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Whither One Day Internationals and ICC World Cup?

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Editor: The ICC World Cup 2011 bowls off this Friday in the Bangladeshi city of Mirpur, at the Shere Bangla National Stadium. Unlike previous tournaments, the lukewarm interest of cricket faithfuls this time around is testimony of a cricket revolution.{{more}} The fact that many cricket fans view the World Cup as a nuisance ahead of the fourth IPL edition, shows in which format the interest lies. It’s sad to see the once highly fancied ODI cricket format meander into a pitiful oblivion.

The previous World Cup is best forgotten by West Indians because of the draconian regulations instituted by a timid WICB. The West Indian was literally taken out of this West Indies-hosted World Cup, robbing the rest of the world an opportunity to view the uniqueness of the Caribbean people. The sights and sounds of the West Indies were non-existent as the Australians convincingly retained their title in the twilight of the Kensington evening.

For the first time in twelve years, the Aussies are not favourites in a World Cup. However, recent performances against ashes-drained England should make competitors wary of a wounded giant. The West Indies has since slipped to an all-time low, ninth place in the ICC rankings. It would be a triumph for the Caribbean side if they can advance beyond the first round, pitted against powerhouses like South Africa and England.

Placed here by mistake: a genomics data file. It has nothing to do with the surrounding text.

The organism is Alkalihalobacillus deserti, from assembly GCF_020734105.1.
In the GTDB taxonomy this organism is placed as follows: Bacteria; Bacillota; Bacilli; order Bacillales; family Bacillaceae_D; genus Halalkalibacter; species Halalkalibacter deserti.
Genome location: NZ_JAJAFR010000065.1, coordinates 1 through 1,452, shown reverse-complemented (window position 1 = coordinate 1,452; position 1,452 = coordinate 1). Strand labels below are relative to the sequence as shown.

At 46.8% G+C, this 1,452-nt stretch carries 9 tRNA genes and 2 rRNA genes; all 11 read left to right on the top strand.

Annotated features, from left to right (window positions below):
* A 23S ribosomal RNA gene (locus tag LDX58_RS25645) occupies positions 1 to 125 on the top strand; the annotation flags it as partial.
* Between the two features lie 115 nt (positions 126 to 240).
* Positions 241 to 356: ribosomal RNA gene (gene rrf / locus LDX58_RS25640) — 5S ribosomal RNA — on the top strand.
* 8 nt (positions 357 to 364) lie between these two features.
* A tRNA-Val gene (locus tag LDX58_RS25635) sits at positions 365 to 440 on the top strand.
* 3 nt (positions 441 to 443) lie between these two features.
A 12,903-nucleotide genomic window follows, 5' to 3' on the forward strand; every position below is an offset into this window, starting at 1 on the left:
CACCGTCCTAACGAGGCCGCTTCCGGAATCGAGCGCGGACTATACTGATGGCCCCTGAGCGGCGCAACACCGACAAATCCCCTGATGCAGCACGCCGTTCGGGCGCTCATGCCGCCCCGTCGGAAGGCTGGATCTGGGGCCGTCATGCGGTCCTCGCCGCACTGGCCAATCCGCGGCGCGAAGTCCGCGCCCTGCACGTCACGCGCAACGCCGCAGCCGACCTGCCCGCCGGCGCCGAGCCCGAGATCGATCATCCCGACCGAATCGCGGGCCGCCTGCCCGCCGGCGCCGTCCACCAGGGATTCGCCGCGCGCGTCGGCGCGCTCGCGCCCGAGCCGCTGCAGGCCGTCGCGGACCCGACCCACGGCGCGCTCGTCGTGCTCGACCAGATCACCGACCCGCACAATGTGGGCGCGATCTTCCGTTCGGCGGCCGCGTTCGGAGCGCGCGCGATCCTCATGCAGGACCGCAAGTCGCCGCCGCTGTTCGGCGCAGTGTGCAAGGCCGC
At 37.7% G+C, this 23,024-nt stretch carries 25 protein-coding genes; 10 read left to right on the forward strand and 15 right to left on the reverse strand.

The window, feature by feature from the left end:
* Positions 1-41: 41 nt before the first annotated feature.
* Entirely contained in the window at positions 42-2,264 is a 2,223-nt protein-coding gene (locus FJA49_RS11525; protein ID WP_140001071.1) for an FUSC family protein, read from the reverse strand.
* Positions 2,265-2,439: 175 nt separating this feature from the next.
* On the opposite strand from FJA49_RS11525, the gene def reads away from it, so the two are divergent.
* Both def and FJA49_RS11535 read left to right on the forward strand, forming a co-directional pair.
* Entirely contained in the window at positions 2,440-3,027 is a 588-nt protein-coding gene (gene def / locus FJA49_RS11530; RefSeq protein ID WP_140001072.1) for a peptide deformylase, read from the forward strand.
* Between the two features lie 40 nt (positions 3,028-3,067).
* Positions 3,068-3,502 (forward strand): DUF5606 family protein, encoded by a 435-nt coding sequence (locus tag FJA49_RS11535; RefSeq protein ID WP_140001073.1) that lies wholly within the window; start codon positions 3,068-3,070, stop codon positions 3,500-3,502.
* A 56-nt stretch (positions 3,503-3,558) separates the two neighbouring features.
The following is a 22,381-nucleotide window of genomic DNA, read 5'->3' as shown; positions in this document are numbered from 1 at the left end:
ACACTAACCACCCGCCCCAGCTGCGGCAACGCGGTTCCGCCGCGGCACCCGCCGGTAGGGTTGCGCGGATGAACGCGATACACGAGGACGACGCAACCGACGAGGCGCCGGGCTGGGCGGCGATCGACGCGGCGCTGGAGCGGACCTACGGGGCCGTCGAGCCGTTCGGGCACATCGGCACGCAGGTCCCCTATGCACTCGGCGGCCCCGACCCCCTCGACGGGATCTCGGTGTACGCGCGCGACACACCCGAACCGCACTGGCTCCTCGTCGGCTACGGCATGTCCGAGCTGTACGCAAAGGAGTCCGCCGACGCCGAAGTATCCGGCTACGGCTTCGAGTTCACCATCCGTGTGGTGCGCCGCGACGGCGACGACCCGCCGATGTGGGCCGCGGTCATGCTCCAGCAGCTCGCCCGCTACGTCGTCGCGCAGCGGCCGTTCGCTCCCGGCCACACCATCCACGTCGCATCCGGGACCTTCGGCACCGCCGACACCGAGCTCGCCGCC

The Indians are fancied as favourites, given their powerful batting order and recent forms. The fact that the tournament is staged in the subcontinent should further boost their chances. By the same token, the Sri Lankans should also fancy their chances on home turf. Given their unpredictability, the Pakistanis should spring a few surprises. The English will no doubt continue to flatter to deceive. An out-of-depth New Zealand is expected to perform under the radar, while Bangladesh continues to improve and should cause a few upsets.

The South Africans have slipped up on numerous occasions, but this time appear to be the best balanced, most focused and best-drilled team coming into the World Cup. They possess the most potent fast bowling attack, spearheaded by the lethal Dale Steyn. The batting is a mixture of youth and experience, including the prolific Hashim Amla and spearheaded by the reliable Jacques Kallis. The Proteas’ past mistakes should no doubt act as motivation throughout the tournament. I pick them to win.

Whatever the outcome, this is ICC’s last chance to resuscitate ODI cricket.

Collin CA$H Haywood